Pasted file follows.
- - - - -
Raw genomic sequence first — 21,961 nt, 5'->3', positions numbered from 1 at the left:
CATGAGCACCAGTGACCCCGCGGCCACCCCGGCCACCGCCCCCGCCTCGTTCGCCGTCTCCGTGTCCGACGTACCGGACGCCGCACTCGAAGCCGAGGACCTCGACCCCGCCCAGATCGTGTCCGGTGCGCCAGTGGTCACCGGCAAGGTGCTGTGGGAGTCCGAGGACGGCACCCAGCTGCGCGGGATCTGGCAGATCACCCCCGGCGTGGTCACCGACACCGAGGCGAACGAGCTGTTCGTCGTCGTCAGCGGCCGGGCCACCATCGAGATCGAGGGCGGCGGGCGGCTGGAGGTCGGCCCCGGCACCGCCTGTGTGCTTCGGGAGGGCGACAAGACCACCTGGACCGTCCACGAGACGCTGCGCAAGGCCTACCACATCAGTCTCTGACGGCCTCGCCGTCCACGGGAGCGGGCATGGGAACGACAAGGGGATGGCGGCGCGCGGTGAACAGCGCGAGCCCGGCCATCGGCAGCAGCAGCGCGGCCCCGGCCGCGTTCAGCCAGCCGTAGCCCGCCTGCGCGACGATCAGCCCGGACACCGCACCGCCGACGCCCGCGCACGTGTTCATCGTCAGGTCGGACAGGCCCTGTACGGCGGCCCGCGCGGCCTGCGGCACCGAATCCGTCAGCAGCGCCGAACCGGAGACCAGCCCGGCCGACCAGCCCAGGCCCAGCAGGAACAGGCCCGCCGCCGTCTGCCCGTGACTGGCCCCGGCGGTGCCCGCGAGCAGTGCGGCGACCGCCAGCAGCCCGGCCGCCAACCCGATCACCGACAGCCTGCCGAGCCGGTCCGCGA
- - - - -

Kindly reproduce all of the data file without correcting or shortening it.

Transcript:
Raw genomic sequence first — 21,961 nt, 5'->3', positions numbered from 1 at the left:
CATGAGCACCAGTGACCCCGCGGCCACCCCGGCCACCGCCCCCGCCTCGTTCGCCGTCTCCGTGTCCGACGTACCGGACGCCGCACTCGAAGCCGAGGACCTCGACCCCGCCCAGATCGTGTCCGGTGCGCCAGTGGTCACCGGCAAGGTGCTGTGGGAGTCCGAGGACGGCACCCAGCTGCGCGGGATCTGGCAGATCACCCCCGGCGTGGTCACCGACACCGAGGCGAACGAGCTGTTCGTCGTCGTCAGCGGCCGGGCCACCATCGAGATCGAGGGCGGCGGGCGGCTGGAGGTCGGCCCCGGCACCGCCTGTGTGCTTCGGGAGGGCGACAAGACCACCTGGACCGTCCACGAGACGCTGCGCAAGGCCTACCACATCAGTCTCTGACGGCCTCGCCGTCCACGGGAGCGGGCATGGGAACGACAAGGGGATGGCGGCGCGCGGTGAACAGCGCGAGCCCGGCCATCGGCAGCAGCAGCGCGGCCCCGGCCGCGTTCAGCCAGCCGTAGCCCGCCTGCGCGACGATCAGCCCGGACACCGCACCGCCGACGCCCGCGCACGTGTTCATCGTCAGGTCGGACAGGCCCTGTACGGCGGCCCGCGCGGCCTGCGGCACCGAATCCGTCAGCAGCGCCGAACCGGAGACCAGCCCGGCCGACCAGCCCAGGCCCAGCAGGAACAGGCCCGCCGCCGTCTGCCCGTGACTGGCCCCGGCGGTGCCCGCGAGCAGTGCGGCGACCGCCAGCAGCCCGGCCGCCAACCCGATCACCGACAGCCTGCCGAGCCGGTCCGCGA